TIG Welding Step by Step (Amps, Voltage, Gas, And More) – How to TIG Weld Aluminum
Aluminum is a unique metal that offers many advantages. Those advantages make it an excellent choice for many projects. Therefore, it’s not uncommon to perform TIG welding on aluminum.
In this article, you will find information about every aspect of TIG welds on aluminum. This guide contains extremely valuable information for anyone who starts this kind of weld on aluminum for the first time, from current settings to weldability with other materials. Let’s get started.
Basics of TIG Welding
Before examining this process on aluminum welds, I will write a small intro to TIG welding basics. If you are already familiar with this method, you can scroll down to the actual techniques and recommendations that I am providing. If not, then it’s a good idea to read a few lines because they will help you understand everything I am about to mention.
This method is also known as tungsten arc gas welding, and it is the fabrication process. It is where two pieces of metal are merged into one piece. The main parts that you will need are non-consumable tungsten electrodes, inert gas shielding, filler material, and a machine that supplies the required current.
TIG is an excellent method for joining different metallic materials. Apart from steel, TIG is widely used for welding non-ferrous metals like copper, magnesium, and aluminum.
What Parameters Are Important in TIG Welding?
Apart from the welder’s technique, many factors affect the process. Some of them are related to your equipment, while some of them have to do with the materials involved in the weld. Anyway, when it comes to the basics, you must be aware of the following.
- Shielding gas: Welders worldwide perform 90% of the applications with the help of pure Argon. Stainless steel, aluminum, and carbon steel can be easily welded with this type of gas. Also, you might have heard of gas mixtures being used in TIG welding. Helium and argon mixtures create a hotter arc.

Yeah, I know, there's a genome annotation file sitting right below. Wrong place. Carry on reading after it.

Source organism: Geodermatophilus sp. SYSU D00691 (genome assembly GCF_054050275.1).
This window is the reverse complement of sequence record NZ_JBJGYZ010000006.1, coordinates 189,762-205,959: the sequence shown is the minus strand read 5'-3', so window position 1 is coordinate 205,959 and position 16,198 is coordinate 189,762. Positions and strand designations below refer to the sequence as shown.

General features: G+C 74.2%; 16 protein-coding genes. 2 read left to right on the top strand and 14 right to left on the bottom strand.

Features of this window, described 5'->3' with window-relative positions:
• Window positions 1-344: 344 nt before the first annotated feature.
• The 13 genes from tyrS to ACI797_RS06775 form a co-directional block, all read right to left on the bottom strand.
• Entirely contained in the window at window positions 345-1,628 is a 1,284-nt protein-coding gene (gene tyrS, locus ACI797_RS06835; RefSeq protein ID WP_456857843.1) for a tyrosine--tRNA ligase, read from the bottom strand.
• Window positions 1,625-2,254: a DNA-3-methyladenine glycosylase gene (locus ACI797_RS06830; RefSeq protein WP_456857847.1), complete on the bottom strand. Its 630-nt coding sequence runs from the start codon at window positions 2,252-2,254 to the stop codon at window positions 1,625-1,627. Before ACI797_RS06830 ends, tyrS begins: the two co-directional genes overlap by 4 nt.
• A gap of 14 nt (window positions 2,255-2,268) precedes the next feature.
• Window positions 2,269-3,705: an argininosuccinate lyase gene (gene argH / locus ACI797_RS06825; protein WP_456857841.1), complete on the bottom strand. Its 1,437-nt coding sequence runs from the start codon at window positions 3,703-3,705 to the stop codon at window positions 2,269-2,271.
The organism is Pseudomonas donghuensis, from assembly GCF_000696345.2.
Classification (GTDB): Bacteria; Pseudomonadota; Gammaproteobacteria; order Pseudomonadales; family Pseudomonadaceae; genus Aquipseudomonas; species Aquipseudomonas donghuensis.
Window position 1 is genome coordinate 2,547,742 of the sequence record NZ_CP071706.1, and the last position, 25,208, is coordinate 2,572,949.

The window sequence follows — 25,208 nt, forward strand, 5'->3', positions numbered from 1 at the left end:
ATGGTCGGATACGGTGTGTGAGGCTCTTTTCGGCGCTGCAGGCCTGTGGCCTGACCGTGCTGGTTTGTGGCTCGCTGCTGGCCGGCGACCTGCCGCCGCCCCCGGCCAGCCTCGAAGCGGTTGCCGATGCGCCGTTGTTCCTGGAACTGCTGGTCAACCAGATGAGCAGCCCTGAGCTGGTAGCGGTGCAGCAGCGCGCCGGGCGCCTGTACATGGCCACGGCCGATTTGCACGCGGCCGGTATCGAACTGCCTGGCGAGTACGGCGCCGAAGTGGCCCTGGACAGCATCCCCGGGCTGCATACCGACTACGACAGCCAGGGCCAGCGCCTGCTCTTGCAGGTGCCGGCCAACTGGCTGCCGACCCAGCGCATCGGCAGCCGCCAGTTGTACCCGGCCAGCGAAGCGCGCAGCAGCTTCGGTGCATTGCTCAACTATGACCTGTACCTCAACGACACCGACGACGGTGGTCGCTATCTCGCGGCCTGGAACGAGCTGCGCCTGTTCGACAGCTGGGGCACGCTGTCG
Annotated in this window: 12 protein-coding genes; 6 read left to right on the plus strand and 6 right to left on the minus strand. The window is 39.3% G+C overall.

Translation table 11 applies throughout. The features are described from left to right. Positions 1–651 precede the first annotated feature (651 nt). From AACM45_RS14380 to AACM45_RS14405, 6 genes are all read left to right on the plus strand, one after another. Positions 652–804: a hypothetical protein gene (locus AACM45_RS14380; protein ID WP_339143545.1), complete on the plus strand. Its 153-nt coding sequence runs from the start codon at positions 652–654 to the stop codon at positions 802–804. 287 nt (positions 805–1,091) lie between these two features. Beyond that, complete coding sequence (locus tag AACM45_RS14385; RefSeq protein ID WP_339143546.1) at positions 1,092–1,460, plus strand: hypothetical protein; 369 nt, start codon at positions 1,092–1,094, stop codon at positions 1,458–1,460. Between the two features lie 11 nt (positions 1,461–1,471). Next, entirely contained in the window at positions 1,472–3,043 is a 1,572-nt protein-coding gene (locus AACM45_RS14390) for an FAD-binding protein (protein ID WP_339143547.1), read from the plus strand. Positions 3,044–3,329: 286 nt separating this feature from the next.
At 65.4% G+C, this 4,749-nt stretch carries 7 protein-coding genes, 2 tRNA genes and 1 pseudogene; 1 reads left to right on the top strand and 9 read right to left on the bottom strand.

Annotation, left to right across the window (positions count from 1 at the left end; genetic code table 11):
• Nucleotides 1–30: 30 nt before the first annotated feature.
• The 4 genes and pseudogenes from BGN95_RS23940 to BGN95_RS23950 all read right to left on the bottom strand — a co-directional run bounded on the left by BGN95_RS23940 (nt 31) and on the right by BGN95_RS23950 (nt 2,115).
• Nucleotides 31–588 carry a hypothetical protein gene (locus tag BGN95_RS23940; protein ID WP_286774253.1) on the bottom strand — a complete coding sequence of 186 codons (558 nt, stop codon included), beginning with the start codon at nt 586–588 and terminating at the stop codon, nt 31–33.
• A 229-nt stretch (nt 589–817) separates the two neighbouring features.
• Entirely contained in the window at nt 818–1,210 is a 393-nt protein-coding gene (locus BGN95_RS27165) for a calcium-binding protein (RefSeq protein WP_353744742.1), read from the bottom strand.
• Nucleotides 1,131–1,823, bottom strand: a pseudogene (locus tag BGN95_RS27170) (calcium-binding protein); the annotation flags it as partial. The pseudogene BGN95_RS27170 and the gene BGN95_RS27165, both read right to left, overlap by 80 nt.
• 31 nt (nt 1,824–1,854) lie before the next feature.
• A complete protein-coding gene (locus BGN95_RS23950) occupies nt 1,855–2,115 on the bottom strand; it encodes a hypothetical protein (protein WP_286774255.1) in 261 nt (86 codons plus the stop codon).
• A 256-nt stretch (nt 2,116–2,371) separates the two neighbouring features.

- Properties of the electrode: The application requirements affect the size of the electrode. Depending on the amperage and thickness of the metal, specific electrode sizes perform better than others. Also, in some projects, it is better to use electrodes containing other materials apart from tungsten.
- Gas flow: Adequate gas flow for most TIG welding operations ranges from 20 to 30 cubic feet per hour. If you choose a large cup size, then it might require more flow.
- Current settings: Current settings are an essential part of any weld. There are tons of machines available online that offer advanced settings ideal for someone who wants to learn quickly or perform welds frequently. Whether your machine offers those unique features or not, two parameters are still vital. I am talking about amperage and polarity. Those two are your primary concern.
- Additional parameters: Let’s examine some other factors that could play a role. Other vital factors are joint type, material thickness, welding position, and base material.
Applications of TIG Welding with Aluminum
You might be wondering, where do welders TIG weld on aluminum? Well, it’s a widespread technique, and you will find many applications in the industry. A common one is to weld thin wall tubes or pipes with a small diameter. So, there is extended use of the method in the bicycle industry.
Many welders use it on:
- Bicycle frames
- Cylinder heads
- Engine blocks
- Injector bungs
- Intake manifolds